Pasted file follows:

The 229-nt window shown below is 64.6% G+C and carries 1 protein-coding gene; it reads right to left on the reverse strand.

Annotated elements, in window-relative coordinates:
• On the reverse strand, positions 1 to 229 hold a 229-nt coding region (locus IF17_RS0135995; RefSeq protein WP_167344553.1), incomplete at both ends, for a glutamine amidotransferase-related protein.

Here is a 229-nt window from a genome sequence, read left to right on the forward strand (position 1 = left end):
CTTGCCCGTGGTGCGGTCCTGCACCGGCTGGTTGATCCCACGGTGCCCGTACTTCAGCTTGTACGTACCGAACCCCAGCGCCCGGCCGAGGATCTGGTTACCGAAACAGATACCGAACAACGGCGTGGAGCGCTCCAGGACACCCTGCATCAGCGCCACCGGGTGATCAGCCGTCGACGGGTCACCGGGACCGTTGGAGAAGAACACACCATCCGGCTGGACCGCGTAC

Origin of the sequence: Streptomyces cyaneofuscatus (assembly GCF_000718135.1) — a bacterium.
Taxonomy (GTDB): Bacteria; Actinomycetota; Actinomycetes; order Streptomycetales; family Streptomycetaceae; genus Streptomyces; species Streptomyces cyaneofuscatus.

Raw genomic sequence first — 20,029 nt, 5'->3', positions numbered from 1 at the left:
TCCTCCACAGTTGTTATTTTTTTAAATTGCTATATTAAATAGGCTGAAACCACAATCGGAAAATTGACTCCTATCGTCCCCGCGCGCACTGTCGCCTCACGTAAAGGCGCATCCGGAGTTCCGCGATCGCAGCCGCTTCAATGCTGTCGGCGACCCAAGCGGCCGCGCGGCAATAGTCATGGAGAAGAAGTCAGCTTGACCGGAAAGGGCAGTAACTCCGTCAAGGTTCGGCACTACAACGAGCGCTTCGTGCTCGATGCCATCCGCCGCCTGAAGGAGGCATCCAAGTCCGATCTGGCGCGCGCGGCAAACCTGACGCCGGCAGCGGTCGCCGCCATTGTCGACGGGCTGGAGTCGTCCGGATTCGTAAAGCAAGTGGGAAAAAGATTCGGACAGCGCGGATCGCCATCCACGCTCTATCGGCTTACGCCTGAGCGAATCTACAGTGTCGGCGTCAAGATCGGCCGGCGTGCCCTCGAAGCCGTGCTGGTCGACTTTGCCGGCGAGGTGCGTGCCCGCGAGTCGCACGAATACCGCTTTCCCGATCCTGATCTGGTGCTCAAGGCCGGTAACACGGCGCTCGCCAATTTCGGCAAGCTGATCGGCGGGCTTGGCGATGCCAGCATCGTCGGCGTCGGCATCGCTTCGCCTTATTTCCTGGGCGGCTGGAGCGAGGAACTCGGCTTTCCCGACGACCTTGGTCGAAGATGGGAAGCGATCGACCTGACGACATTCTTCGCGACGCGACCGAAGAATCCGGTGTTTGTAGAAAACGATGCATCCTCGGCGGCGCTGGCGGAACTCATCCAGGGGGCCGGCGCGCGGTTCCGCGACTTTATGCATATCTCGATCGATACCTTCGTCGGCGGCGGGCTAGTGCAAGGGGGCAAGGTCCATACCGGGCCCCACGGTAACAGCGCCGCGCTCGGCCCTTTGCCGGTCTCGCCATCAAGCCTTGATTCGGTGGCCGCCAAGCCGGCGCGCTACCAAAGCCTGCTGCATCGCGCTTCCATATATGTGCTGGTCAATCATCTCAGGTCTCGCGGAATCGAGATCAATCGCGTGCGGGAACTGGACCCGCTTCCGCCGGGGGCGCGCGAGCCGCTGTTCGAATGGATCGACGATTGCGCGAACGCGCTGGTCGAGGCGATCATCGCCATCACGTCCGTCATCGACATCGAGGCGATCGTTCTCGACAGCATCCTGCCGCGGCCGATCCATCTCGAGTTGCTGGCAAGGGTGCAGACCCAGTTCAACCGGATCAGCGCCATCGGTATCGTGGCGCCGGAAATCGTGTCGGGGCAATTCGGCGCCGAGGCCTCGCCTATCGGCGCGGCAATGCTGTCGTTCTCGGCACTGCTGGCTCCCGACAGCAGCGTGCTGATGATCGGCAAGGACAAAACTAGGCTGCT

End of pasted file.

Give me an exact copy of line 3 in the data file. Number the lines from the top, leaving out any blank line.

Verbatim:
• On the reverse strand, positions 1 to 229 hold a 229-nt coding region (locus IF17_RS0135995; RefSeq protein WP_167344553.1), incomplete at both ends, for a glutamine amidotransferase-related protein.